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Newton County singer-songwriter makes headway in country music industry

Mansfield resident Gannon Adams will showcase his country music talent on Saturday, March 20 at Shawn O'Brien's Road House in Covington and on Saturday, April 6 at 8 p.m. at the Olde Town Pavilion in Conyers, as part of the Conyers Rockdale Council for the Arts performance season.

Mansfield resident Gannon Adams will showcase his country music talent on Saturday, March 20 at Shawn O'Brien's Road House in Covington and on Saturday, April 6 at 8 p.m. at the Olde Town Pavilion in Conyers, as part of the Conyers Rockdale Council for the Arts performance season.

Newton County native Gannon Adams has been able to gain considerable traction -- and attention -- in the country music business, thanks in no small part to a pair of American cultural icons.

The 26-year-old singer-songwriter, who calls Mansfield home, got an initial boost last April when he opened for the legendary Merle Haggard at the famed Ryman Auditorium in Nashville, Tenn.

Adams, who subsequently opened shows for Haggard in Macon and at Pigeon Forge in Tennessee, said just being in the same room with his boyhood idol was inspiring.

"Opening up for Merle Haggard at the Ryman was just awesome, because he's my hero and I grew up listening to him," said Adams. "For me to be on that show and two other shows with him was incredible. He signed my guitar and we got a chance to talk. He's got some amazing stories. He's really not into the new country music -- he's still doing that old-style country."

In December, Adams traveled to Texas to perform his song "Game Face" (co-written with James Colt and Charlie Gilbert) at the Vince Lombardi Trophy awards show. In the fall, Adams was contacted by CBS-TV's "College Today" anchor Spencer Tillman, who invited him to the show after hearing "Game Face."

"I was approached by Spencer Tillman, who was looking for a positive, up-tempo song for this show," said Adams, who added that "Game Face" has also been unofficially adopted as a theme song by the Wounded Warriors organization. "I went to Nashville and probably wrote six or seven songs, but nothing I wrote hit me like 'Game Face' did.

"When we sent (Tillman) the song, he loved it and (CBS) had a video shot of us in Nashville at the Silver Dollar Saloon, and then they flew us to Houston, where I had a live speaking part on national television and they played the video. That was a cool opportunity."

Adams' career has moved into the express lane ("Things are moving real fast," he said), and he's finally reached the point where he's given up his day job at Conyers-based Key Curving & Paving.

"I guess you could say I'm making a living at music," he said. "I'm focusing all my energy on music. It's my job now and it's great, but it's still a tough job."

The 2005 graduate of Eastside High School said he's always loved country music and has owned a guitar since he was 13, but his desire to perform and write didn't heat up until he moved to Tifton to study at Abraham Baldwin Agricultural College.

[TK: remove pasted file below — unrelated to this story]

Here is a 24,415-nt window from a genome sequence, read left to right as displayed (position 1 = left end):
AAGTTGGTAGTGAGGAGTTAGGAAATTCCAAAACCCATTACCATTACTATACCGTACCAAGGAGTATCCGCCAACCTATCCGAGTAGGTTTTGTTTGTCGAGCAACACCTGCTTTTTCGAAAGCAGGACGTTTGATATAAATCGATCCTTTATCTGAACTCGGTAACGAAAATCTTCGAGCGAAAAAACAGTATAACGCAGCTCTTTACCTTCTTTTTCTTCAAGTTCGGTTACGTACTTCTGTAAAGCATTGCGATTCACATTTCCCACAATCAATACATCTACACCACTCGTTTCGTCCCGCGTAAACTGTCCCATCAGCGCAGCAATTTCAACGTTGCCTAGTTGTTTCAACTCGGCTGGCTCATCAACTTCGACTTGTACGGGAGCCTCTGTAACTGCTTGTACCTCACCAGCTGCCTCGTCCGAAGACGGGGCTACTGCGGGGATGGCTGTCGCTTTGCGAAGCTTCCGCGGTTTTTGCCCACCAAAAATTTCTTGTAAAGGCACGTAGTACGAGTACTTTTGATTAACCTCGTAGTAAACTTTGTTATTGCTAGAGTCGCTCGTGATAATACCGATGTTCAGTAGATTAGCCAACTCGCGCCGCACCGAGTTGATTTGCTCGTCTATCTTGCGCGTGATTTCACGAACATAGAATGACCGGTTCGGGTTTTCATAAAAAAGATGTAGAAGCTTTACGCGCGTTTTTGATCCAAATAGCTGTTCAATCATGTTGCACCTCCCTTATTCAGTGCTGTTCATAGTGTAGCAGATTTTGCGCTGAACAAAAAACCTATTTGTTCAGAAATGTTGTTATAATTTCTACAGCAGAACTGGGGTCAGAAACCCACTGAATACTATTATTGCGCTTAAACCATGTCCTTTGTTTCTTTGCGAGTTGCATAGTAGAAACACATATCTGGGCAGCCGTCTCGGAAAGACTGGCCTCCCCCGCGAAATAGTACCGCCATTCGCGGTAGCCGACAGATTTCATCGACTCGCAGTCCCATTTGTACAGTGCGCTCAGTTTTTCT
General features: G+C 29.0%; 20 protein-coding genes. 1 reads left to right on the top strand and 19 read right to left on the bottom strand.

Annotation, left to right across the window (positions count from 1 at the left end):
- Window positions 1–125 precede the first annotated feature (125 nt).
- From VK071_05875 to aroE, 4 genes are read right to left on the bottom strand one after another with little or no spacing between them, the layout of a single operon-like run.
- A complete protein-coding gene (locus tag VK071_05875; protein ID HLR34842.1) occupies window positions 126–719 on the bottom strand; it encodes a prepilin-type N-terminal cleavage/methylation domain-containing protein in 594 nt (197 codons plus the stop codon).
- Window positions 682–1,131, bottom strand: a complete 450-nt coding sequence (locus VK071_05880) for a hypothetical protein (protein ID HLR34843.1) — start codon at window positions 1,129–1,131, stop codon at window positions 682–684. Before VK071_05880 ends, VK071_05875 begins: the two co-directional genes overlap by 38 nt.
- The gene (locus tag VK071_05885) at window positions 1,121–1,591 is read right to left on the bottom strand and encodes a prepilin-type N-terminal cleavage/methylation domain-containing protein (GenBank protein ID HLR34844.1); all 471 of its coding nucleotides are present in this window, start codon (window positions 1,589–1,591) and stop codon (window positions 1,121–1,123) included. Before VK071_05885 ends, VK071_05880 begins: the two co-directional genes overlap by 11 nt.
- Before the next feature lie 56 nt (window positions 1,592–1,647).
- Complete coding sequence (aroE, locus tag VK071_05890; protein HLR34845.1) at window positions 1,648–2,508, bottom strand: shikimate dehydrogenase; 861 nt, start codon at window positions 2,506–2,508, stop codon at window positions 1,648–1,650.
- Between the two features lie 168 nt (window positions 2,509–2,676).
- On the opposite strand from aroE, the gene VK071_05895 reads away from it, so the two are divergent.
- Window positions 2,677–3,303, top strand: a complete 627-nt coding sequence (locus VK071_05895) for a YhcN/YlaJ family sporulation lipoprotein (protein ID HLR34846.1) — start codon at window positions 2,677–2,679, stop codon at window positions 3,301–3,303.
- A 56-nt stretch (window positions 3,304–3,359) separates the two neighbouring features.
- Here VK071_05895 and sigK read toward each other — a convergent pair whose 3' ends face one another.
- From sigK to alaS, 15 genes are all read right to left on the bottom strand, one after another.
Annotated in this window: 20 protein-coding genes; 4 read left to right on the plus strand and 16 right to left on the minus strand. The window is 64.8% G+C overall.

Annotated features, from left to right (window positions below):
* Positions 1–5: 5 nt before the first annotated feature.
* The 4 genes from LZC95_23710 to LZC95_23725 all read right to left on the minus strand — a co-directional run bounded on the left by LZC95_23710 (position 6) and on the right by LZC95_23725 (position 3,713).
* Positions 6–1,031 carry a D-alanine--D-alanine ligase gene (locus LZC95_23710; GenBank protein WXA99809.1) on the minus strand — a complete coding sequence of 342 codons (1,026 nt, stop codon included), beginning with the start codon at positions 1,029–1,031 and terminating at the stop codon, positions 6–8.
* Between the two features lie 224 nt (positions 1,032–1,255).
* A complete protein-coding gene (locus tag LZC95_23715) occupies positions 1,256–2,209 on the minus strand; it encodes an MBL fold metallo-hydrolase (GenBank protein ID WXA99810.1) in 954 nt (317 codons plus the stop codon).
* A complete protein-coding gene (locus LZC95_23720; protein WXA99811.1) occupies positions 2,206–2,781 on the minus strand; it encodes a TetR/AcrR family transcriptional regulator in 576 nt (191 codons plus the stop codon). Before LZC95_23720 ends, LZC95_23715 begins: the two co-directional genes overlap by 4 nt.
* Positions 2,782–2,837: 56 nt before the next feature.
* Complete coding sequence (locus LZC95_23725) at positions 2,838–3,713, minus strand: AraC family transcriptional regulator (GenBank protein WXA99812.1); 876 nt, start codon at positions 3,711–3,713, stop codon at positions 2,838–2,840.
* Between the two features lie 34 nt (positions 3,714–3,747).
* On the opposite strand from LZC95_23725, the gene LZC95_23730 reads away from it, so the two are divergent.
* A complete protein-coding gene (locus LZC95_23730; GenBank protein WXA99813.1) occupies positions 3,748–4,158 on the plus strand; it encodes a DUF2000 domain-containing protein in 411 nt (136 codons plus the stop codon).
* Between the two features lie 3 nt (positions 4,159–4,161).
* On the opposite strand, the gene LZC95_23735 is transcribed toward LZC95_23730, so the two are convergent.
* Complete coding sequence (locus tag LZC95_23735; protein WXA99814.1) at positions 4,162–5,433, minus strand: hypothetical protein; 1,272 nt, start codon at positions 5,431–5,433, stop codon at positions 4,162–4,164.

After college, he met Barry Williams (the father of country superstar Jason Aldean) who helped him get started and was instrumental last summer in helping Adams record his first album, "Breaking Me Down," at Johnson Brothers Recording Studio in Covington.

Adams, who had no previous recording experience, admitted he was a little nervous at first but then let his instincts take over.

"I'd never done studio work before and when I recorded the album, I didn't even have a band -- that came later," he said. "It was really the first time I'd ever recorded at all. But it all came natural -- right from the very beginning, I just fell right in with the tracks."

With the album completed ("Breaking Me Down" is available for sale at all of Adams' shows and "Game Face" can be downloaded from iTunes), Adams and his band -- Ronnie Williams (bass), Daile Allman (drums), Tony Moon (guitar) and Nathan Singer (guitar) -- have been playing out regularly, and Adams makes frequent forays to Nashville for songwriting sessions and showcase performances.

"We're playing around a lot and we'll continue doing that," he said. "I just want to get better and better at what I'm doing. We're working toward getting a record deal, so we're keeping busy playing as much as possible... We've been traveling all over the place, really beating the bushes. And we've been getting a good response -- when we go back somewhere for the second time, the crowds are bigger and bigger."

Adams and his band have a pair of local dates scheduled, on Saturday, March 30 at Shawn O'Brien's Road House in Jackson, Ga. and on Saturday, April 6 at the Olde Town Pavilion in Conyers, as part of the Conyers Rockdale Council for the Arts performance season.

Adams -- who lives near the Newton-Jasper county line -- said he enjoys playing close to home and getting reacquainted with old friends and classmates.

"I always like playing at home," he said. "For one thing, you always get a good crowd and many times you get a chance to see people you haven't seen in a while. The last time I played in Covington, I ran into a guy I hadn't seen since we graduated. He didn't even know what I was doing before that night.

"There are a lot of people around here who don't know what I'm up to, so it's fun to show them what I'm doing now and build a fan base close to home."

For more information on Gannon Adams, visit www.gannonadams.com. To learn more about the Conyers concert, visit www.conyersarts.org.